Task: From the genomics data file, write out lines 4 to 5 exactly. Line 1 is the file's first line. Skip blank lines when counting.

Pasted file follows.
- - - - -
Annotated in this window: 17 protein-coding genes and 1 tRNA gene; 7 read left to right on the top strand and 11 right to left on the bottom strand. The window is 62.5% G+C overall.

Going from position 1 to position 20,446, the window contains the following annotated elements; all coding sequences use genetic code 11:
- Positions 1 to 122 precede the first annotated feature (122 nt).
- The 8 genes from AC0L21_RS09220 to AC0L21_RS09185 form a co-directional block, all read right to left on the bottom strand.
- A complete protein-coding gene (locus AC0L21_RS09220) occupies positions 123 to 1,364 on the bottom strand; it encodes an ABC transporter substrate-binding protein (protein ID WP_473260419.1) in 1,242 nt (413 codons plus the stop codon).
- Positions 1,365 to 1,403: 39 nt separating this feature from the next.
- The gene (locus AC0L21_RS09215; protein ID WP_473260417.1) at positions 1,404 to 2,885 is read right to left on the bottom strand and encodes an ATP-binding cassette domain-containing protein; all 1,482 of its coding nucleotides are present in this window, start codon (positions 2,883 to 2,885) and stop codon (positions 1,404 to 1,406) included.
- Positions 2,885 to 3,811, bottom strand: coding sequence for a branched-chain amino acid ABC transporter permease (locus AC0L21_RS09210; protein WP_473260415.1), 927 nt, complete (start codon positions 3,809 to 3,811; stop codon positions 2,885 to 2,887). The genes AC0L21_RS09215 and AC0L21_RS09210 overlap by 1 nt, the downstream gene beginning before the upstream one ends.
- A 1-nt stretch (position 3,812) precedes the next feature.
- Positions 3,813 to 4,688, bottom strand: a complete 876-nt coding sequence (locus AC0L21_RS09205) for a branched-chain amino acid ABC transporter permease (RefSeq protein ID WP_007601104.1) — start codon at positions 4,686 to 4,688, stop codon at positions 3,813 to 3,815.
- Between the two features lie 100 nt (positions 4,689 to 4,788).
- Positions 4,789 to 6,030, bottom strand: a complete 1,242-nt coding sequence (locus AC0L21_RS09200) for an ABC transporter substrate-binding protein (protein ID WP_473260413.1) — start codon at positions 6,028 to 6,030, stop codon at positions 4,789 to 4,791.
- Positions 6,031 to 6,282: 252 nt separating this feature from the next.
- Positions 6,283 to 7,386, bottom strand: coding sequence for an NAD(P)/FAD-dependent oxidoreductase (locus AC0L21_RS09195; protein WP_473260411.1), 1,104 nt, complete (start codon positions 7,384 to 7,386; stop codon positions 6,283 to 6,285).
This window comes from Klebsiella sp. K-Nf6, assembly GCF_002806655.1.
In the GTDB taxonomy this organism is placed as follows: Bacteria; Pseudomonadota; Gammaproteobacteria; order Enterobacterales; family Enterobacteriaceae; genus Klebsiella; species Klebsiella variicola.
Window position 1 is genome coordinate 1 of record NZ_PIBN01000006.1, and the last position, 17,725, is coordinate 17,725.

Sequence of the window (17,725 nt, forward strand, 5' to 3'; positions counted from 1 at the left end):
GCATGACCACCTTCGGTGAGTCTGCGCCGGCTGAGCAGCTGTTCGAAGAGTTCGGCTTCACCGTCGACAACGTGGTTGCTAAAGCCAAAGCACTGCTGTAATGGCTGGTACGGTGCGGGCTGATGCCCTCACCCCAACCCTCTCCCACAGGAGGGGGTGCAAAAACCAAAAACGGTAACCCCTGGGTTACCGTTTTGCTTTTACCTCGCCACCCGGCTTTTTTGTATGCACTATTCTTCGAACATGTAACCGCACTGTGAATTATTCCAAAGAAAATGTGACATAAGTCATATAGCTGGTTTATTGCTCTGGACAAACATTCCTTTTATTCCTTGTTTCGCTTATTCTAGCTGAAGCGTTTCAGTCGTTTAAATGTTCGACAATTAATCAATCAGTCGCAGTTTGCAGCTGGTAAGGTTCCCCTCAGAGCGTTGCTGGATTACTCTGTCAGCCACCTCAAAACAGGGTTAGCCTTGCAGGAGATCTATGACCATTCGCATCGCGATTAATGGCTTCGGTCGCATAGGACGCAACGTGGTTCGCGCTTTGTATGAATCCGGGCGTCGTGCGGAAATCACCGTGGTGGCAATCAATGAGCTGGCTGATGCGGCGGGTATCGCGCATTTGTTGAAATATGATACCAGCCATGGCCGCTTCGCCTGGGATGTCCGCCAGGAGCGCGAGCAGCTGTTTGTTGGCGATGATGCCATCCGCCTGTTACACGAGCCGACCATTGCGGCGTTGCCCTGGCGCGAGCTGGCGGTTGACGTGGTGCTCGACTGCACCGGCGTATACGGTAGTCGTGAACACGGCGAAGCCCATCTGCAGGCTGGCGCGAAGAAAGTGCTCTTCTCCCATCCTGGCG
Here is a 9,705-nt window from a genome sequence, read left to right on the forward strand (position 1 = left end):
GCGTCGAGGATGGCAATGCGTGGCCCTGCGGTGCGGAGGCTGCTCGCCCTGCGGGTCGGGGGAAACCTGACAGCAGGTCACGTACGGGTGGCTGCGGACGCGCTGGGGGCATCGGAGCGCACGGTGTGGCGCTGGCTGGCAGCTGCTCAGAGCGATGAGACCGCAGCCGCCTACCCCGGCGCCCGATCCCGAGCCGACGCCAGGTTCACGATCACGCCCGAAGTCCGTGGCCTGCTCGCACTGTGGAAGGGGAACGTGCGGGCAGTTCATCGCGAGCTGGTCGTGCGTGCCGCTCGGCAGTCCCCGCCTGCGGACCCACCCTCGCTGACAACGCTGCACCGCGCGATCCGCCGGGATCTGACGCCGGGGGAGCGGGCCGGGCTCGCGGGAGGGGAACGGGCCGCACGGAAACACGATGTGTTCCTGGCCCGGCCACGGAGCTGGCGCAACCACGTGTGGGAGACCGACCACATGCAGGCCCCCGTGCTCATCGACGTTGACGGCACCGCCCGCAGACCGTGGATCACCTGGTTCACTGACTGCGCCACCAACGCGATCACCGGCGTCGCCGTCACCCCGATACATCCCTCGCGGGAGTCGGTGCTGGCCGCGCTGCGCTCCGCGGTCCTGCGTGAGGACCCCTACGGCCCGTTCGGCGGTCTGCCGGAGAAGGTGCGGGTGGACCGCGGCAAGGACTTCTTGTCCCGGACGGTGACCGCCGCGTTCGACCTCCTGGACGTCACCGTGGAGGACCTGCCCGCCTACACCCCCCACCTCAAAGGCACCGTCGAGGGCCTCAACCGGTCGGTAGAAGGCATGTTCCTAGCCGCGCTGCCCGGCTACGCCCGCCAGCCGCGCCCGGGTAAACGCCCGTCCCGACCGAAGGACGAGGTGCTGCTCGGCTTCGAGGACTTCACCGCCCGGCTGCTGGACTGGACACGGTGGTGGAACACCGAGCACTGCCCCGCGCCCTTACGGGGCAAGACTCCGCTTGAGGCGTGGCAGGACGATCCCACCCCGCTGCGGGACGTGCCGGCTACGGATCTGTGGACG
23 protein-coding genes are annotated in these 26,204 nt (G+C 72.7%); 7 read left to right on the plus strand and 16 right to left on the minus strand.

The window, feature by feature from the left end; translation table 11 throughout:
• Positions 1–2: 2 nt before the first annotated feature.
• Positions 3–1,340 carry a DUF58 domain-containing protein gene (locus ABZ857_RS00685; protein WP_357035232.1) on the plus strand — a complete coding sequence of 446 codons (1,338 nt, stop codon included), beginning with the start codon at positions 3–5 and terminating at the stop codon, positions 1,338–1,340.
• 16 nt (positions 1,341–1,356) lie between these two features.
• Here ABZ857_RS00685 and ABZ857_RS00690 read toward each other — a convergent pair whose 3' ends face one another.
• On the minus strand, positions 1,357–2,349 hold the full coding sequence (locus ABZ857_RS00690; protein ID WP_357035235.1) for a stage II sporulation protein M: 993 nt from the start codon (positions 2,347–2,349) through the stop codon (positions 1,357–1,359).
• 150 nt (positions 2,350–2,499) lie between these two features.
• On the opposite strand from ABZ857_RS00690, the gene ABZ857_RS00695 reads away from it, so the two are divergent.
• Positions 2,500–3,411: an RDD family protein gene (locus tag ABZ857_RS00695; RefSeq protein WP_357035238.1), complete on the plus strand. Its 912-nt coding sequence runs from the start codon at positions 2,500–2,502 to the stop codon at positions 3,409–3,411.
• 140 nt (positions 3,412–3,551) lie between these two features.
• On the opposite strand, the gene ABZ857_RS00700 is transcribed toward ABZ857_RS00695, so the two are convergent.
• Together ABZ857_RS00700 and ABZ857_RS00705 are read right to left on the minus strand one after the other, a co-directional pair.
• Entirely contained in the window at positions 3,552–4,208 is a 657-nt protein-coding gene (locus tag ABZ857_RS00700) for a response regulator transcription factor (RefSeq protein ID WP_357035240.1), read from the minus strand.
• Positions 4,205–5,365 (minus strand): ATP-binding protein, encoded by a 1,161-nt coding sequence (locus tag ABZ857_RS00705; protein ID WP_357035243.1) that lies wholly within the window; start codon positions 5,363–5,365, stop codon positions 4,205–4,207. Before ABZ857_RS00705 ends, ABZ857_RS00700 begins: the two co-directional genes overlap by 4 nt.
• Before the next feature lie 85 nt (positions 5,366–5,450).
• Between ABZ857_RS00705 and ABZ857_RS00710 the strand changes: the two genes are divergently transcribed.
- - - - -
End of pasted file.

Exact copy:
- The 8 genes from AC0L21_RS09220 to AC0L21_RS09185 form a co-directional block, all read right to left on the bottom strand.
- A complete protein-coding gene (locus AC0L21_RS09220) occupies positions 123 to 1,364 on the bottom strand; it encodes an ABC transporter substrate-binding protein (protein ID WP_473260419.1) in 1,242 nt (413 codons plus the stop codon).